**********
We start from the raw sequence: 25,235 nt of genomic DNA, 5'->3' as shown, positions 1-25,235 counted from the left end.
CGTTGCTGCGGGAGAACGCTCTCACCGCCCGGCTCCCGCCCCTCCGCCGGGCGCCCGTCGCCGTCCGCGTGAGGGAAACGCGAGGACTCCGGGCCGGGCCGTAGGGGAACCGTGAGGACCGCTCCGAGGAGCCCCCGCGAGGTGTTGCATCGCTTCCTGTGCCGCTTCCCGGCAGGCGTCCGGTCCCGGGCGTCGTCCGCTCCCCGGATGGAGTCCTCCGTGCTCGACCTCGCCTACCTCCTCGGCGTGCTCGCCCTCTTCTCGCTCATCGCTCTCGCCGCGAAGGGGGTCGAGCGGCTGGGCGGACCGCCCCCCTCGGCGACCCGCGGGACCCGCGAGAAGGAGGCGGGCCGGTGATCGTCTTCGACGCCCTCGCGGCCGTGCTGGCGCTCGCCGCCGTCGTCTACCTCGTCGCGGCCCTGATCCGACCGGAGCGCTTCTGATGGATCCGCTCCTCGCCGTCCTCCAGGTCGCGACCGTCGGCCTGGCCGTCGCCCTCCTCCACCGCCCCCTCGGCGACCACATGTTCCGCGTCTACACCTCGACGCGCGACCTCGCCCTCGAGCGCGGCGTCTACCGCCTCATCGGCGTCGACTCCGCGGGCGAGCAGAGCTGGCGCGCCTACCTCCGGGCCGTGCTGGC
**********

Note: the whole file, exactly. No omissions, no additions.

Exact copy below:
We start from the raw sequence: 25,235 nt of genomic DNA, 5'->3' as shown, positions 1-25,235 counted from the left end.
CGTTGCTGCGGGAGAACGCTCTCACCGCCCGGCTCCCGCCCCTCCGCCGGGCGCCCGTCGCCGTCCGCGTGAGGGAAACGCGAGGACTCCGGGCCGGGCCGTAGGGGAACCGTGAGGACCGCTCCGAGGAGCCCCCGCGAGGTGTTGCATCGCTTCCTGTGCCGCTTCCCGGCAGGCGTCCGGTCCCGGGCGTCGTCCGCTCCCCGGATGGAGTCCTCCGTGCTCGACCTCGCCTACCTCCTCGGCGTGCTCGCCCTCTTCTCGCTCATCGCTCTCGCCGCGAAGGGGGTCGAGCGGCTGGGCGGACCGCCCCCCTCGGCGACCCGCGGGACCCGCGAGAAGGAGGCGGGCCGGTGATCGTCTTCGACGCCCTCGCGGCCGTGCTGGCGCTCGCCGCCGTCGTCTACCTCGTCGCGGCCCTGATCCGACCGGAGCGCTTCTGATGGATCCGCTCCTCGCCGTCCTCCAGGTCGCGACCGTCGGCCTGGCCGTCGCCCTCCTCCACCGCCCCCTCGGCGACCACATGTTCCGCGTCTACACCTCGACGCGCGACCTCGCCCTCGAGCGCGGCGTCTACCGCCTCATCGGCGTCGACTCCGCGGGCGAGCAGAGCTGGCGCGCCTACCTCCGGGCCGTGCTGGC